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Sony Cyber Shot DSC-P200 review: Sony Cyber Shot DSC-P200

Sony Cyber Shot DSC-P200

David D. Busch
6 min read
This replacement for the Sony Cyber Shot DSC-P150 adds no significant capabilities to the skimpy feature set of its predecessor. However, it retains its position as one of the most compact 7-megapixel models, offering good performance, outstanding battery life, and adequate photo quality. While competitors such as Pentax and Olympus offer lots of bonus features and zoom ranges longer than the P200's 3X zoom, 38mm-to-114mm (35mm equivalent) optics, this Sony upgrade is a good choice for casual snapshooters who want to make big prints and can live with nagging color-balance problems. Photo enthusiasts looking for shutter- or aperture-priority controls, TIFF or raw file formats, or other extra features should check out the competition.
One of the two most significant changes to the Sony Cyber Shot DSC-P200 is the addition of a center-weighted metering mode to the multisegment and spot modes offered by the previous model. In addition, the original 1.8-inch LCD that was difficult to view in bright light has been replaced with a 2.0-inch LCD that's difficult to view in bright light. The rest of the modifications seem to be largely cosmetic.
For example, the P200's aluminum body is about 1/6 inch shorter and a hair thinner at 4.1 by 2.0 by 1.1 inches, though it weighs the same 6.4 ounces with battery and Memory Stick inserted. A raised ridge on the front of the camera has been removed, and the microphone that inhabited it has moved to the top panel. The Setup option formerly on the Mode dial is now accessible from the menu system. The cursor pad's buttons are slightly different, and while the in-focus (green) and flash-charging (yellow) LEDs next to the viewfinder remain, the red (buffer full) indicator is gone.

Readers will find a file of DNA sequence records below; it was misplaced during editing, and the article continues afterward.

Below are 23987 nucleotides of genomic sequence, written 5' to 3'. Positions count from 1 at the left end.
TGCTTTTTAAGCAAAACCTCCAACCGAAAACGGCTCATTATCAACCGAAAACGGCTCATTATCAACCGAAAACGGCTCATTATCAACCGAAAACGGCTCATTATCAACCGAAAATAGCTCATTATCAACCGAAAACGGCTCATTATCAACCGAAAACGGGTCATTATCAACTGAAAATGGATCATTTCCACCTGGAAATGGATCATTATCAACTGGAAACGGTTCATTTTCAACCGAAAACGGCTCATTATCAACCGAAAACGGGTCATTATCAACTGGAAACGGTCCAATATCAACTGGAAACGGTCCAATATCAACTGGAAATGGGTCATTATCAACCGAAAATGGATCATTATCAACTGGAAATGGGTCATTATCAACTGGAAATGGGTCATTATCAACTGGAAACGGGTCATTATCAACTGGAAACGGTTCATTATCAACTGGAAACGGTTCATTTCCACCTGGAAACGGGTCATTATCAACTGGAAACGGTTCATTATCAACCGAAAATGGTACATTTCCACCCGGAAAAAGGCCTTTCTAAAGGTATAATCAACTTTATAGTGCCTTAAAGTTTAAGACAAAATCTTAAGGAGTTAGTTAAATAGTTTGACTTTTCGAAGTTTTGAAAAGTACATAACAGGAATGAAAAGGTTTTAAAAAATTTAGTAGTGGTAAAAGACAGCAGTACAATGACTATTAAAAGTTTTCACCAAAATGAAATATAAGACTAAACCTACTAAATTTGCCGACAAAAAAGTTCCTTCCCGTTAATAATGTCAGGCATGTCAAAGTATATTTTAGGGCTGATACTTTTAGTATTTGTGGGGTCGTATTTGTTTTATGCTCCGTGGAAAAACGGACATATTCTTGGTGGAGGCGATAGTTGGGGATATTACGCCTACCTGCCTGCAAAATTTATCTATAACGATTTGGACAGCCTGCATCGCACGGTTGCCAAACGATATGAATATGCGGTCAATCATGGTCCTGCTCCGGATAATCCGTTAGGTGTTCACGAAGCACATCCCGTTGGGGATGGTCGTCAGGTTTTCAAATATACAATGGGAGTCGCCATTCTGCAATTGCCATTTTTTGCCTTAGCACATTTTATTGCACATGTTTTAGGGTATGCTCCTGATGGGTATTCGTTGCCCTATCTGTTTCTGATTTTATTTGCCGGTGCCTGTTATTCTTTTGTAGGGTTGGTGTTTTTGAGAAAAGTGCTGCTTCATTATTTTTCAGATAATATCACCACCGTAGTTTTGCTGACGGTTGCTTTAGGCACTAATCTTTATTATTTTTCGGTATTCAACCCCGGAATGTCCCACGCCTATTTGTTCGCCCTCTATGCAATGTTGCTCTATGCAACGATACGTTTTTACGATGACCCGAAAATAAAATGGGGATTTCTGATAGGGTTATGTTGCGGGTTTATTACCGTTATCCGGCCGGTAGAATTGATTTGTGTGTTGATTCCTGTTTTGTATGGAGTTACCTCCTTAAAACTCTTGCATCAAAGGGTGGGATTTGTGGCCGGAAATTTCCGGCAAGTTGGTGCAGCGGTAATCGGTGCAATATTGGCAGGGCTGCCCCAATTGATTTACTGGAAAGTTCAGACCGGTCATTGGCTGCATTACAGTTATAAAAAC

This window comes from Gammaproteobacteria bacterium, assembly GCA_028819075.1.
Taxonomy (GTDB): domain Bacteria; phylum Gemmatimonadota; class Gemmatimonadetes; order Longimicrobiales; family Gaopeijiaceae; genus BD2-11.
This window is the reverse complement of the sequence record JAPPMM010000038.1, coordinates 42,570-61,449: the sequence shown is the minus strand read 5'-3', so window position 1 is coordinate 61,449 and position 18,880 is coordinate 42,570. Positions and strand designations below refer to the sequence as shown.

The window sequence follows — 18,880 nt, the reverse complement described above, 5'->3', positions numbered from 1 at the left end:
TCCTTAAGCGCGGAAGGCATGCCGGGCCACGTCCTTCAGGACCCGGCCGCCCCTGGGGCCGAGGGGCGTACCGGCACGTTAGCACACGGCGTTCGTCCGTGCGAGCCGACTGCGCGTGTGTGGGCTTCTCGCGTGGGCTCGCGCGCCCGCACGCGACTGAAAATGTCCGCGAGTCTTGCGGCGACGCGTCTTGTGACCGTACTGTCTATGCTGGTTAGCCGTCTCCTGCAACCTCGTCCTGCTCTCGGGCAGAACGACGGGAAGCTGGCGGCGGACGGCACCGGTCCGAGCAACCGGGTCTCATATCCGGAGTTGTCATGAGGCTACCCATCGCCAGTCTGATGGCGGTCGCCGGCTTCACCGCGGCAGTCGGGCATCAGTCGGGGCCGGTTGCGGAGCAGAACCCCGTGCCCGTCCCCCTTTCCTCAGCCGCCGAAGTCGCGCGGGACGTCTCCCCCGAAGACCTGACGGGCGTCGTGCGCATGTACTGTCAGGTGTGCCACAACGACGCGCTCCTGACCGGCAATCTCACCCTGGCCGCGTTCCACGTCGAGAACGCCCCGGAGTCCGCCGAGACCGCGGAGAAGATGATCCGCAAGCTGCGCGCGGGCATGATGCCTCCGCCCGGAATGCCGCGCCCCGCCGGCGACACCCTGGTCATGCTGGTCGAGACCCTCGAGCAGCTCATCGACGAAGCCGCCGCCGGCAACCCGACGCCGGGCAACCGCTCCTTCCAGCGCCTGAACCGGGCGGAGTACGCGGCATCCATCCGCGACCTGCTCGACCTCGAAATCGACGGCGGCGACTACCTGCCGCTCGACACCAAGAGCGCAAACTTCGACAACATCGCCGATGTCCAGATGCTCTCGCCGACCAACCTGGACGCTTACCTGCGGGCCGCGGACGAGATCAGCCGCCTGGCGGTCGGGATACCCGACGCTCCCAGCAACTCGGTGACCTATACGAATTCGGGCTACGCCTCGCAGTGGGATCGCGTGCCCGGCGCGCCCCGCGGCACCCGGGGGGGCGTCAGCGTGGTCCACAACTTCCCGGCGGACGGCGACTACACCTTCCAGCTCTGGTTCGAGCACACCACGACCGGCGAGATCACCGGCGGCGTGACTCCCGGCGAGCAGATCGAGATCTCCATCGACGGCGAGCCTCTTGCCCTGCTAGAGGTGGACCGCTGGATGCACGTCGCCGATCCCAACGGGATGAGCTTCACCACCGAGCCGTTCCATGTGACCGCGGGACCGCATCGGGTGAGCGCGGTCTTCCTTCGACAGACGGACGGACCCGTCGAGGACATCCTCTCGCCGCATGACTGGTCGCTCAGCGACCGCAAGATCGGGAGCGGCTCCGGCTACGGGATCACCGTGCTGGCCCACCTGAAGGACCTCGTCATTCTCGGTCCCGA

Although one-handed shooting is possible for the nimble fingered, a two-handed grip makes it easier to rest one finger on the top shutter release (just starboard of the illuminated power button) and manipulate the back-panel zoom rocker with a thumb. The optical viewfinder's stingy magnification provides such a tiny non-diopter-corrected view--and shows only 85 percent of the scene--that you'll want to use the LCD most of the time indoors and when you're out of direct sunlight outdoors. Although you can boost the LCD's brightness, it washes out completely in full sun.
A mode dial, a zoom rocker, a four-way cursor pad with embedded OK key, and three buttons populate the back panel. The mode dial rotates among auto, programmed, scene, movie, and picture-review modes and a manual mode that allows setting aperture (either f/2.8 or f/5.6 in wide-angle mode or f/5.6 or f/10 in telephoto) and shutter speed (1/1,000 second to 30 seconds) manually. The cursor pad adjusts the flash (up) and the self-timer (down), reviews the most recent photo (left), and activates macro mode (right). The two remaining buttons cycle among LCD info options, including a live histogram, and activate the menu system, while the third serves as a trash/image-resolution key.
Although common adjustments such as red-eye reduction, EV setting, and flash compensation are tucked away in the menu system, the camera remembers the last-accessed submenu, which pops up the next time you press the menu key.
As with its predecessor, the P200 offers only a bare-bones roster of features suitable for basic snapshooting. The lens offers neither a decently wide view nor much telephoto reach, but the macro setting will take you as close as 2.4 inches in wide-angle mode using your choice of spot, center, or five-point autofocus (limited to 12 inches at the telephoto position). So-called manual focus locks you into five preset distances of 0.5 meter, 1.0 meter, 3.0 meters, 7.0 meters, and infinity.